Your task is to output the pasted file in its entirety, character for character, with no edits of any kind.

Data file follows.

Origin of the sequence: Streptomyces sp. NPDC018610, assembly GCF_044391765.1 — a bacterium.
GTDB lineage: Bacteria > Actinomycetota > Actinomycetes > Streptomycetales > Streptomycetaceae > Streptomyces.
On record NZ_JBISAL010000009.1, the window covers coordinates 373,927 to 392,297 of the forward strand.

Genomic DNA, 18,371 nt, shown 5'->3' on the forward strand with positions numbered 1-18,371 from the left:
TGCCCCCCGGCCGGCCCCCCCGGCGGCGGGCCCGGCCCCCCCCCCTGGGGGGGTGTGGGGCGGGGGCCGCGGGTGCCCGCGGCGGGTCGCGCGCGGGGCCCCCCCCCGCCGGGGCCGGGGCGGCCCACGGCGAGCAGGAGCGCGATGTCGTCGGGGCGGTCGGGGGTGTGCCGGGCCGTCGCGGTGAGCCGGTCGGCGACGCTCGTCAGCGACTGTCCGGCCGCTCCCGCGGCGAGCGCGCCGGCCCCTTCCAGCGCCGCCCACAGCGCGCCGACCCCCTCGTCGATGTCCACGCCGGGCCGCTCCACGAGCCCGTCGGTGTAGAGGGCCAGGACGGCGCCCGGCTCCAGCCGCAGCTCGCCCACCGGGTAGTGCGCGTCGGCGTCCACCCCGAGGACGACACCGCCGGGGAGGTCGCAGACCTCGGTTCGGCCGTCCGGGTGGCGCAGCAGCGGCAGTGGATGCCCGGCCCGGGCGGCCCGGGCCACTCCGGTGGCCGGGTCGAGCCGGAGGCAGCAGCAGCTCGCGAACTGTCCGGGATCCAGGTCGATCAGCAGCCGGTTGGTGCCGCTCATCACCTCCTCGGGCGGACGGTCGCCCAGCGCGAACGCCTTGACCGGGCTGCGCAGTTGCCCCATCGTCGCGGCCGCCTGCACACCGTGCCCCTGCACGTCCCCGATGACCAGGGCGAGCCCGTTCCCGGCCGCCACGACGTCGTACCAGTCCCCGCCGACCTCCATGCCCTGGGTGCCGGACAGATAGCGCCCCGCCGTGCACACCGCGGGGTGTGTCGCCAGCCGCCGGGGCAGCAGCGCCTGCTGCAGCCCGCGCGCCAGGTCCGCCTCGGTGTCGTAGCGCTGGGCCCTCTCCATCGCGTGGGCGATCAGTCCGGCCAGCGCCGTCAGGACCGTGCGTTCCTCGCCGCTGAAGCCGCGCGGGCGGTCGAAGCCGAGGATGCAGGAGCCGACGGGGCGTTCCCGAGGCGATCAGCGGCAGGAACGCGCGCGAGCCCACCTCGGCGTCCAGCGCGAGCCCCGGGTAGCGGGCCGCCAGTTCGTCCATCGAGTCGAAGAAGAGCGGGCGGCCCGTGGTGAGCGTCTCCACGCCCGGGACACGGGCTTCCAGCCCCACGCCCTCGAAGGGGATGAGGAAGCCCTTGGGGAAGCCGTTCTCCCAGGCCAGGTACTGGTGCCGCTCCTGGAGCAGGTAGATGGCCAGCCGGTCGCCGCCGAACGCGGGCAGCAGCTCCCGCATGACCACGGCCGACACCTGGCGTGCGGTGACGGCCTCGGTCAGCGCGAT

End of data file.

Origin of the sequence: Streptomyces sp. NPDC018610, assembly GCF_044391765.1 — a bacterium.
GTDB lineage: Bacteria > Actinomycetota > Actinomycetes > Streptomycetales > Streptomycetaceae > Streptomyces.
On record NZ_JBISAL010000009.1, the window covers coordinates 373,927 to 392,297 of the forward strand.

Genomic DNA, 18,371 nt, shown 5'->3' on the forward strand with positions numbered 1-18,371 from the left:
TGCCCCCCGGCCGGCCCCCCCGGCGGCGGGCCCGGCCCCCCCCCCTGGGGGGGTGTGGGGCGGGGGCCGCGGGTGCCCGCGGCGGGTCGCGCGCGGGGCCCCCCCCCGCCGGGGCCGGGGCGGCCCACGGCGAGCAGGAGCGCGATGTCGTCGGGGCGGTCGGGGGTGTGCCGGGCCGTCGCGGTGAGCCGGTCGGCGACGCTCGTCAGCGACTGTCCGGCCGCTCCCGCGGCGAGCGCGCCGGCCCCTTCCAGCGCCGCCCACAGCGCGCCGACCCCCTCGTCGATGTCCACGCCGGGCCGCTCCACGAGCCCGTCGGTGTAGAGGGCCAGGACGGCGCCCGGCTCCAGCCGCAGCTCGCCCACCGGGTAGTGCGCGTCGGCGTCCACCCCGAGGACGACACCGCCGGGGAGGTCGCAGACCTCGGTTCGGCCGTCCGGGTGGCGCAGCAGCGGCAGTGGATGCCCGGCCCGGGCGGCCCGGGCCACTCCGGTGGCCGGGTCGAGCCGGAGGCAGCAGCAGCTCGCGAACTGTCCGGGATCCAGGTCGATCAGCAGCCGGTTGGTGCCGCTCATCACCTCCTCGGGCGGACGGTCGCCCAGCGCGAACGCCTTGACCGGGCTGCGCAGTTGCCCCATCGTCGCGGCCGCCTGCACACCGTGCCCCTGCACGTCCCCGATGACCAGGGCGAGCCCGTTCCCGGCCGCCACGACGTCGTACCAGTCCCCGCCGACCTCCATGCCCTGGGTGCCGGACAGATAGCGCCCCGCCGTGCACACCGCGGGGTGTGTCGCCAGCCGCCGGGGCAGCAGCGCCTGCTGCAGCCCGCGCGCCAGGTCCGCCTCGGTGTCGTAGCGCTGGGCCCTCTCCATCGCGTGGGCGATCAGTCCGGCCAGCGCCGTCAGGACCGTGCGTTCCTCGCCGCTGAAGCCGCGCGGGCGGTCGAAGCCGAGGATGCAGGAGCCGACGGGGCGTTCCCGAGGCGATCAGCGGCAGGAACGCGCGCGAGCCCACCTCGGCGTCCAGCGCGAGCCCCGGGTAGCGGGCCGCCAGTTCGTCCATCGAGTCGAAGAAGAGCGGGCGGCCCGTGGTGAGCGTCTCCACGCCCGGGACACGGGCTTCCAGCCCCACGCCCTCGAAGGGGATGAGGAAGCCCTTGGGGAAGCCGTTCTCCCAGGCCAGGTACTGGTGCCGCTCCTGGAGCAGGTAGATGGCCAGCCGGTCGCCGCCGAACGCGGGCAGCAGCTCCCGCATGACCACGGCCGACACCTGGCGTGCGGTGACGGCCTCGGTCAGCGCGAT